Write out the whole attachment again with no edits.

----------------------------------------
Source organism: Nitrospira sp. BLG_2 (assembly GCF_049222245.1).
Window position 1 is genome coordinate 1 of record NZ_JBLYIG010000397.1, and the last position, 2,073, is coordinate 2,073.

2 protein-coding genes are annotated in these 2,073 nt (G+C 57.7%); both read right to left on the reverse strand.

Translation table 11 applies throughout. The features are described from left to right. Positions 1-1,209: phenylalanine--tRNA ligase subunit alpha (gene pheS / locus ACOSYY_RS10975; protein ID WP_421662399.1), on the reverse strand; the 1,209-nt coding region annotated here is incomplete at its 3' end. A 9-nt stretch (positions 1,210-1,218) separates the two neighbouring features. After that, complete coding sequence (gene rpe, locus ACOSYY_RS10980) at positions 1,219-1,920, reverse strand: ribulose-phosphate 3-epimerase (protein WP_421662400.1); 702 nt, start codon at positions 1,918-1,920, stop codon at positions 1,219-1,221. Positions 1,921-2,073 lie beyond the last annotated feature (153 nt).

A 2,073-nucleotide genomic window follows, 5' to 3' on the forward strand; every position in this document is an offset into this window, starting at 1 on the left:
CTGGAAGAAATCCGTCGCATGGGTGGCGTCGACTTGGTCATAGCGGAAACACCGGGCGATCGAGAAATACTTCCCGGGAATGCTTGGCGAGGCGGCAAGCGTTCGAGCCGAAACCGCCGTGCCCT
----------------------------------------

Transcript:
Source organism: Nitrospira sp. BLG_2 (assembly GCF_049222245.1).
Window position 1 is genome coordinate 1 of record NZ_JBLYIG010000397.1, and the last position, 2,073, is coordinate 2,073.

2 protein-coding genes are annotated in these 2,073 nt (G+C 57.7%); both read right to left on the reverse strand.

Translation table 11 applies throughout. The features are described from left to right. Positions 1-1,209: phenylalanine--tRNA ligase subunit alpha (gene pheS / locus ACOSYY_RS10975; protein ID WP_421662399.1), on the reverse strand; the 1,209-nt coding region annotated here is incomplete at its 3' end. A 9-nt stretch (positions 1,210-1,218) separates the two neighbouring features. After that, complete coding sequence (gene rpe, locus ACOSYY_RS10980) at positions 1,219-1,920, reverse strand: ribulose-phosphate 3-epimerase (protein WP_421662400.1); 702 nt, start codon at positions 1,918-1,920, stop codon at positions 1,219-1,221. Positions 1,921-2,073 lie beyond the last annotated feature (153 nt).

A 2,073-nucleotide genomic window follows, 5' to 3' on the forward strand; every position in this document is an offset into this window, starting at 1 on the left:
CTGGAAGAAATCCGTCGCATGGGTGGCGTCGACTTGGTCATAGCGGAAACACCGGGCGATCGAGAAATACTTCCCGGGAATGCTTGGCGAGGCGGCAAGCGTTCGAGCCGAAACCGCCGTGCCCT